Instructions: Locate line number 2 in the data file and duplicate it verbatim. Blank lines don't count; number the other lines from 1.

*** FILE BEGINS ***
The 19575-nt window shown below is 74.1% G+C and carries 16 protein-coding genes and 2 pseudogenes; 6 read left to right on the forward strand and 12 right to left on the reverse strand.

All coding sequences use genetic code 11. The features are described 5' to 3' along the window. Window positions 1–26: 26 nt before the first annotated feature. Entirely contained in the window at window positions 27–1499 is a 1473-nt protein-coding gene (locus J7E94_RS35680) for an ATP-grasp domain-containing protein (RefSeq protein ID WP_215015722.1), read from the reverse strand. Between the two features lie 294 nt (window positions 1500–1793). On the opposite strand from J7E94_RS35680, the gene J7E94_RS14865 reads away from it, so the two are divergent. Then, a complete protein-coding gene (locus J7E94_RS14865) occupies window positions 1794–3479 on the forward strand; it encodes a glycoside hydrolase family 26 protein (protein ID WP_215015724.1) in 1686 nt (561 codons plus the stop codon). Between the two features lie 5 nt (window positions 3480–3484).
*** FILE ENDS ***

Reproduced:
All coding sequences use genetic code 11. The features are described 5' to 3' along the window. Window positions 1–26: 26 nt before the first annotated feature. Entirely contained in the window at window positions 27–1499 is a 1473-nt protein-coding gene (locus J7E94_RS35680) for an ATP-grasp domain-containing protein (RefSeq protein ID WP_215015722.1), read from the reverse strand. Between the two features lie 294 nt (window positions 1500–1793). On the opposite strand from J7E94_RS35680, the gene J7E94_RS14865 reads away from it, so the two are divergent. Then, a complete protein-coding gene (locus J7E94_RS14865) occupies window positions 1794–3479 on the forward strand; it encodes a glycoside hydrolase family 26 protein (protein ID WP_215015724.1) in 1686 nt (561 codons plus the stop codon). Between the two features lie 5 nt (window positions 3480–3484).